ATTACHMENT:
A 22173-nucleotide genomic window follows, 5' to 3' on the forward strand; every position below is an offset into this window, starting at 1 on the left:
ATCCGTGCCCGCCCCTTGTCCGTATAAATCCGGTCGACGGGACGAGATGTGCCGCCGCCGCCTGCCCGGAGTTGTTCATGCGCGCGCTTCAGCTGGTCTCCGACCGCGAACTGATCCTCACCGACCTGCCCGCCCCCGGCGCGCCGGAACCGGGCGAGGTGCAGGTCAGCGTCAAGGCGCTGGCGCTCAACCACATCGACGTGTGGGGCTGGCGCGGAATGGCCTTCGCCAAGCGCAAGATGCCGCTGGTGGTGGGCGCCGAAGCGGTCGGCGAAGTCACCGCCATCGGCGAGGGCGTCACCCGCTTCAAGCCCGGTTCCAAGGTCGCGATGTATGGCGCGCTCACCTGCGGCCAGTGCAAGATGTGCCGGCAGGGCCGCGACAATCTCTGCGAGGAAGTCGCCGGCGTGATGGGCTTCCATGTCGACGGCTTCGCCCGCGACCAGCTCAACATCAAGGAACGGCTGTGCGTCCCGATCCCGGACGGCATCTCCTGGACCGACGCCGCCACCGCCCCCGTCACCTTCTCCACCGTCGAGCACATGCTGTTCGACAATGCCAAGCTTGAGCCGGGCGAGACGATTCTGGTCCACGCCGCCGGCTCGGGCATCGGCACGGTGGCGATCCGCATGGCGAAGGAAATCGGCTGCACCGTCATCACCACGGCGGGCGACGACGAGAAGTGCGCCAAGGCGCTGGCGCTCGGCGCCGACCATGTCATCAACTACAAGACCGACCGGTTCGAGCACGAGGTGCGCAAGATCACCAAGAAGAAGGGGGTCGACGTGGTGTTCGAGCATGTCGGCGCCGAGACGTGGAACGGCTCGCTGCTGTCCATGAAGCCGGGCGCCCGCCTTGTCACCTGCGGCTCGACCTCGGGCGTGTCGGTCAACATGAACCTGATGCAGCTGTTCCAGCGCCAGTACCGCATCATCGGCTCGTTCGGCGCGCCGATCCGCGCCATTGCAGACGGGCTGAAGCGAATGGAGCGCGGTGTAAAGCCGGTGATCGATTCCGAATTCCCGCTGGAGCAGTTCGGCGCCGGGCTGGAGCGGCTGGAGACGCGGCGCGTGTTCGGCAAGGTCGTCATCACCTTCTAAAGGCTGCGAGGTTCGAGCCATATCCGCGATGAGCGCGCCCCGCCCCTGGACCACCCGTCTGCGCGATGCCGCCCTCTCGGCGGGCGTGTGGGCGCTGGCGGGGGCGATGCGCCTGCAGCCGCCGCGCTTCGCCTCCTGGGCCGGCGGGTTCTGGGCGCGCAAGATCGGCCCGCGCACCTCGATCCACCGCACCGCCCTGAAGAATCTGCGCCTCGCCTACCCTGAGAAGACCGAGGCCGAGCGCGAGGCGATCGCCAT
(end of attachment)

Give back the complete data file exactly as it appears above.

A 22173-nucleotide genomic window follows, 5' to 3' on the forward strand; every position below is an offset into this window, starting at 1 on the left:
ATCCGTGCCCGCCCCTTGTCCGTATAAATCCGGTCGACGGGACGAGATGTGCCGCCGCCGCCTGCCCGGAGTTGTTCATGCGCGCGCTTCAGCTGGTCTCCGACCGCGAACTGATCCTCACCGACCTGCCCGCCCCCGGCGCGCCGGAACCGGGCGAGGTGCAGGTCAGCGTCAAGGCGCTGGCGCTCAACCACATCGACGTGTGGGGCTGGCGCGGAATGGCCTTCGCCAAGCGCAAGATGCCGCTGGTGGTGGGCGCCGAAGCGGTCGGCGAAGTCACCGCCATCGGCGAGGGCGTCACCCGCTTCAAGCCCGGTTCCAAGGTCGCGATGTATGGCGCGCTCACCTGCGGCCAGTGCAAGATGTGCCGGCAGGGCCGCGACAATCTCTGCGAGGAAGTCGCCGGCGTGATGGGCTTCCATGTCGACGGCTTCGCCCGCGACCAGCTCAACATCAAGGAACGGCTGTGCGTCCCGATCCCGGACGGCATCTCCTGGACCGACGCCGCCACCGCCCCCGTCACCTTCTCCACCGTCGAGCACATGCTGTTCGACAATGCCAAGCTTGAGCCGGGCGAGACGATTCTGGTCCACGCCGCCGGCTCGGGCATCGGCACGGTGGCGATCCGCATGGCGAAGGAAATCGGCTGCACCGTCATCACCACGGCGGGCGACGACGAGAAGTGCGCCAAGGCGCTGGCGCTCGGCGCCGACCATGTCATCAACTACAAGACCGACCGGTTCGAGCACGAGGTGCGCAAGATCACCAAGAAGAAGGGGGTCGACGTGGTGTTCGAGCATGTCGGCGCCGAGACGTGGAACGGCTCGCTGCTGTCCATGAAGCCGGGCGCCCGCCTTGTCACCTGCGGCTCGACCTCGGGCGTGTCGGTCAACATGAACCTGATGCAGCTGTTCCAGCGCCAGTACCGCATCATCGGCTCGTTCGGCGCGCCGATCCGCGCCATTGCAGACGGGCTGAAGCGAATGGAGCGCGGTGTAAAGCCGGTGATCGATTCCGAATTCCCGCTGGAGCAGTTCGGCGCCGGGCTGGAGCGGCTGGAGACGCGGCGCGTGTTCGGCAAGGTCGTCATCACCTTCTAAAGGCTGCGAGGTTCGAGCCATATCCGCGATGAGCGCGCCCCGCCCCTGGACCACCCGTCTGCGCGATGCCGCCCTCTCGGCGGGCGTGTGGGCGCTGGCGGGGGCGATGCGCCTGCAGCCGCCGCGCTTCGCCTCCTGGGCCGGCGGGTTCTGGGCGCGCAAGATCGGCCCGCGCACCTCGATCCACCGCACCGCCCTGAAGAATCTGCGCCTCGCCTACCCTGAGAAGACCGAGGCCGAGCGCGAGGCGATCGCCAT